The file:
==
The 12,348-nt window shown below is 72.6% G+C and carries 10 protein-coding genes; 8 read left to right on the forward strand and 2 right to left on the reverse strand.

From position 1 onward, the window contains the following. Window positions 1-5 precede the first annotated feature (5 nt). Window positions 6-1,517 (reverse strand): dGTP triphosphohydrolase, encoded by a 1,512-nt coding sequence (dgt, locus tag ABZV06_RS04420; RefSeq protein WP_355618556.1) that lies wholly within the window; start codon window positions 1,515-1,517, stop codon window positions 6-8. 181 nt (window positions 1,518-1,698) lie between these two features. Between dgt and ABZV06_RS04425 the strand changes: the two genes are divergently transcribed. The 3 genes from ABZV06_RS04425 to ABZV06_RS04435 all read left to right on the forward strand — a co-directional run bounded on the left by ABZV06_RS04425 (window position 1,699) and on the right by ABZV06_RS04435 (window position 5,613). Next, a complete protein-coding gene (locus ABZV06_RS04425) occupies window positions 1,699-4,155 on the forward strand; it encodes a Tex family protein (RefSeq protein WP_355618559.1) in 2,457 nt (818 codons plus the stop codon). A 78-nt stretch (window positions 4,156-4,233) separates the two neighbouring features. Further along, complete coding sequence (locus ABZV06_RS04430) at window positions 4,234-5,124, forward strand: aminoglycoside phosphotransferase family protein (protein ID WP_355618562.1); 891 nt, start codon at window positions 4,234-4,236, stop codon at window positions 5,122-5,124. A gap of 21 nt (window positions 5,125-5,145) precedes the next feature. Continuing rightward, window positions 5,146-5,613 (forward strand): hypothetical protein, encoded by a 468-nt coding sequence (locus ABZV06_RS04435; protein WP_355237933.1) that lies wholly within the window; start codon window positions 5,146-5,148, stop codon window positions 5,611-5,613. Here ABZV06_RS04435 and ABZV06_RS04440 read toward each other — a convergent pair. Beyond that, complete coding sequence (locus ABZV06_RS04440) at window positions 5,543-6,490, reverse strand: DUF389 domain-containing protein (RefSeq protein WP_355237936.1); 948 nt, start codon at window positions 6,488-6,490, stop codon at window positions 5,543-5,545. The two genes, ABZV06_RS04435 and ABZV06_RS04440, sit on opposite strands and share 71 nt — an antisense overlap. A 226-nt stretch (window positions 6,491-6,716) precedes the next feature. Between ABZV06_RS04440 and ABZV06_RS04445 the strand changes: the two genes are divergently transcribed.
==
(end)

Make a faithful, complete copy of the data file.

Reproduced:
The 12,348-nt window shown below is 72.6% G+C and carries 10 protein-coding genes; 8 read left to right on the forward strand and 2 right to left on the reverse strand.

From position 1 onward, the window contains the following. Window positions 1-5 precede the first annotated feature (5 nt). Window positions 6-1,517 (reverse strand): dGTP triphosphohydrolase, encoded by a 1,512-nt coding sequence (dgt, locus tag ABZV06_RS04420; RefSeq protein WP_355618556.1) that lies wholly within the window; start codon window positions 1,515-1,517, stop codon window positions 6-8. 181 nt (window positions 1,518-1,698) lie between these two features. Between dgt and ABZV06_RS04425 the strand changes: the two genes are divergently transcribed. The 3 genes from ABZV06_RS04425 to ABZV06_RS04435 all read left to right on the forward strand — a co-directional run bounded on the left by ABZV06_RS04425 (window position 1,699) and on the right by ABZV06_RS04435 (window position 5,613). Next, a complete protein-coding gene (locus ABZV06_RS04425) occupies window positions 1,699-4,155 on the forward strand; it encodes a Tex family protein (RefSeq protein WP_355618559.1) in 2,457 nt (818 codons plus the stop codon). A 78-nt stretch (window positions 4,156-4,233) separates the two neighbouring features. Further along, complete coding sequence (locus ABZV06_RS04430) at window positions 4,234-5,124, forward strand: aminoglycoside phosphotransferase family protein (protein ID WP_355618562.1); 891 nt, start codon at window positions 4,234-4,236, stop codon at window positions 5,122-5,124. A gap of 21 nt (window positions 5,125-5,145) precedes the next feature. Continuing rightward, window positions 5,146-5,613 (forward strand): hypothetical protein, encoded by a 468-nt coding sequence (locus ABZV06_RS04435; protein WP_355237933.1) that lies wholly within the window; start codon window positions 5,146-5,148, stop codon window positions 5,611-5,613. Here ABZV06_RS04435 and ABZV06_RS04440 read toward each other — a convergent pair. Beyond that, complete coding sequence (locus ABZV06_RS04440) at window positions 5,543-6,490, reverse strand: DUF389 domain-containing protein (RefSeq protein WP_355237936.1); 948 nt, start codon at window positions 6,488-6,490, stop codon at window positions 5,543-5,545. The two genes, ABZV06_RS04435 and ABZV06_RS04440, sit on opposite strands and share 71 nt — an antisense overlap. A 226-nt stretch (window positions 6,491-6,716) precedes the next feature. Between ABZV06_RS04440 and ABZV06_RS04445 the strand changes: the two genes are divergently transcribed.